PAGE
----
Aim Tear proteins have an important role in the maintenance of the ocular surface and modulation of biological processes, including inflammation, in dry eye. Meibomian gland disease (MGD) is a condition that can increase inflammation in the ocular surface, but tear protein changes due to MGD have not been documented. This study evaluated the possible association of tear proteins with severity of MGD in dry eye.
Methods Twenty-four patients with dry eye were evaluated. The panel of proteins found previously to be of interest and evaluated in this study were α-enolase, α-1-acid glycoprotein 1, S100A8 (calgranulin A), S100A9 (calgranulin B), S100A4 and S100A11 (calgizzarin), prolactin-inducible protein (PIP), lipocalin-1, lactoferrin and lysozyme. Tear protein ratios for each of 24 patients were calculated relative to pooled control from 18 healthy people, using isobaric tagging for relative and absolute quantification (iTRAQ)-based proteomics combined with two-dimensional-nanoliquid chromatography (LC)-nano-electrospray ionisation (ESI)-mass spectrometry (MS)/MS. The severity of MGD was clinically classified into grades 0–3 based on biomicroscopic signs.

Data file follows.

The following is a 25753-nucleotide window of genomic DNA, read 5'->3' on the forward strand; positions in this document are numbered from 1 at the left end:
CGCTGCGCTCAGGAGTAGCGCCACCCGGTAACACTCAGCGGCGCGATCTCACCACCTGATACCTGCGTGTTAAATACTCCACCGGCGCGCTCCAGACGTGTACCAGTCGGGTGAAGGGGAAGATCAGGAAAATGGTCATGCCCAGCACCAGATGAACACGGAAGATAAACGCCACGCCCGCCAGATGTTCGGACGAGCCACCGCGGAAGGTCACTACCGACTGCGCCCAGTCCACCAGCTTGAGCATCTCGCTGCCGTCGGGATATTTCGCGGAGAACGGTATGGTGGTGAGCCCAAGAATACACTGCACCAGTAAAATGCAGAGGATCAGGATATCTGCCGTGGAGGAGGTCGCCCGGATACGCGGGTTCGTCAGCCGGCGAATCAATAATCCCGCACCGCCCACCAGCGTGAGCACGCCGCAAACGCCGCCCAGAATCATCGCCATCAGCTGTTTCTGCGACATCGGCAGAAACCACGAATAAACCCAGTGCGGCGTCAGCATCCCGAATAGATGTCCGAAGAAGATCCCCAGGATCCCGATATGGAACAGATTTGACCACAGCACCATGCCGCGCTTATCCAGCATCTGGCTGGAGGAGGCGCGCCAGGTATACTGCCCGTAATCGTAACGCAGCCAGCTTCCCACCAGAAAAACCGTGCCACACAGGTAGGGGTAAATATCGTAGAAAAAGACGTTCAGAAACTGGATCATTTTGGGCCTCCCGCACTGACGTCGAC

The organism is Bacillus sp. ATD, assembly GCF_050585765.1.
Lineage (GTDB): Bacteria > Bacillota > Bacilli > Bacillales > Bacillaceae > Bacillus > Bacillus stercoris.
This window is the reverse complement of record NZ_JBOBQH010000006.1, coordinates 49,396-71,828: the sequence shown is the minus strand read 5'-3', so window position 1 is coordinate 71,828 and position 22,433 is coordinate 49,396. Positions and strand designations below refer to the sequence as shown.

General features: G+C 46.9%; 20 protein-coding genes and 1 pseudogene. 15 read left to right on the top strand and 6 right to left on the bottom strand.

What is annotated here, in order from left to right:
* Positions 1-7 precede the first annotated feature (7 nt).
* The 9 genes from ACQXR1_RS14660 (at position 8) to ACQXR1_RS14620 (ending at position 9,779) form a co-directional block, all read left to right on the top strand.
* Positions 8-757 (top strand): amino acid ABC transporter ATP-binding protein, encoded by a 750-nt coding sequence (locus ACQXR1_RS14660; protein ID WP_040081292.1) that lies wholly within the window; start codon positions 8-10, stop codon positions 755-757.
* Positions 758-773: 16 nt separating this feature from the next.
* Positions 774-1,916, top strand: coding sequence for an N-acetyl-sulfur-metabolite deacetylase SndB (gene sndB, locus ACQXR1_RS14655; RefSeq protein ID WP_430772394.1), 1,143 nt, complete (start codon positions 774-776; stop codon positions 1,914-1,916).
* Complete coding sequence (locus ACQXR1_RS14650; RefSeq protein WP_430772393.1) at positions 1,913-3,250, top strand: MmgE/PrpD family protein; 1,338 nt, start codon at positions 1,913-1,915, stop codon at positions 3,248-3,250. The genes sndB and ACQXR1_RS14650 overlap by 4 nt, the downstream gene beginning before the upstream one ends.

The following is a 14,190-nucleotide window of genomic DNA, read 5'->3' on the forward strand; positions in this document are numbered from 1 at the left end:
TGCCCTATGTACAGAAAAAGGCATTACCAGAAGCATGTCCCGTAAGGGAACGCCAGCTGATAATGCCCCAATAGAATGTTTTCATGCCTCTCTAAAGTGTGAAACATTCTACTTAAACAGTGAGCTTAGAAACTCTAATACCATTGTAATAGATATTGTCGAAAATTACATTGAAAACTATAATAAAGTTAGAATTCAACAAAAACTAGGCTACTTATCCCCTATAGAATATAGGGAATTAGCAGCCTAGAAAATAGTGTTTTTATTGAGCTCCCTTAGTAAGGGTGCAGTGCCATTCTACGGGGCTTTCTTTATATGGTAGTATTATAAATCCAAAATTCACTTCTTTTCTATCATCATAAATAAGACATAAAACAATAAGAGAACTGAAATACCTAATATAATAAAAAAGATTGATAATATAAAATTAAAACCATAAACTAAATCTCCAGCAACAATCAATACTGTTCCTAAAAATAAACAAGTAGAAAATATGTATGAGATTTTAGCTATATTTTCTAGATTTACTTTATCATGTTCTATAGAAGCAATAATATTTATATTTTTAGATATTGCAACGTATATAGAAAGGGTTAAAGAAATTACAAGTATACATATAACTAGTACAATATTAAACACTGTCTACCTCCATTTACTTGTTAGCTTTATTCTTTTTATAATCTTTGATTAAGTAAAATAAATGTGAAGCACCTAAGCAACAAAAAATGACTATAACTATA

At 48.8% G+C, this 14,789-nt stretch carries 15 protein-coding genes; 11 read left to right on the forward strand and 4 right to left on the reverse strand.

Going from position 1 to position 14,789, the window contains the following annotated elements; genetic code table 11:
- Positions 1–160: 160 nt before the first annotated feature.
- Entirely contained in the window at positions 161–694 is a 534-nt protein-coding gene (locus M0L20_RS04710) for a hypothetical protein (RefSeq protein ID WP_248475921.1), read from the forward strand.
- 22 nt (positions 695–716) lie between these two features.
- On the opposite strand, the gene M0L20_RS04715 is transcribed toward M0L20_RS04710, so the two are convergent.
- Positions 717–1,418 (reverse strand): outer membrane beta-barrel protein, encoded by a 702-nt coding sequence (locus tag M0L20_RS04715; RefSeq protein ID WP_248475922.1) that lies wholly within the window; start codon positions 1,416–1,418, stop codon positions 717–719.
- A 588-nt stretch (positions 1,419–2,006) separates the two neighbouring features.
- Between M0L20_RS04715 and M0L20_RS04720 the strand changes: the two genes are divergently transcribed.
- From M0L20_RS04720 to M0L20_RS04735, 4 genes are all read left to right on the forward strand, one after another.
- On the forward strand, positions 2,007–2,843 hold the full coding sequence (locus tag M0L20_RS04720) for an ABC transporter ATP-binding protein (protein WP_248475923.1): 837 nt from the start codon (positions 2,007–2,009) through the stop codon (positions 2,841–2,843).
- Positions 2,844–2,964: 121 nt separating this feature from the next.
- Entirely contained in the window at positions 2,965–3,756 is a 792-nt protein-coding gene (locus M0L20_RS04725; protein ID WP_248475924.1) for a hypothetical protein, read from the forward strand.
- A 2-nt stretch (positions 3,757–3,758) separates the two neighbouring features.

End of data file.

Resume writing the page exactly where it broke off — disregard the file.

Results The levels of S100A8 and S100A9 were correlated to MGD severity. The level of S100A8 protein was significantly correlated to grittiness, whereas S100A8 and S100A9 were correlated to symptoms of redness and transient blurring. Lipocalin-1 was associated with heaviness of the eyelids and tearing.
Conclusions Distinct tear proteins are associated with MGD in dry eye patients, and some proteins were associated with distinct dry eye symptoms. These findings suggest that MGD may independently contribute to the symptomatology of dry eye patients.
- Dry eye
- tear proteomics
- quantitative proteomics
- Meibomian gland disease
- eye lids
- lacrimal gland
- ocular surface
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Funding Grants NMRC/0808/2003, NMRC/CPG/002/2003, NMRC/0982/2005 and NMRC/1206/2009 from National Medical Research Council (NMRC), Singapore; an unrestricted grant from Allergan (Irvine, California, USA); and grant 07JCYBJ09800 from Tianjin Committee of Science and Technology Fundamental Research Project.
Competing interests None.
Patient consent Obtained.
Ethics approval This study was conducted with the approval of the Institutional Review Board of the Singapore Eye Research Institute and Tianjin Medical University Eye Center.
Provenance and peer review Not commissioned; externally peer reviewed.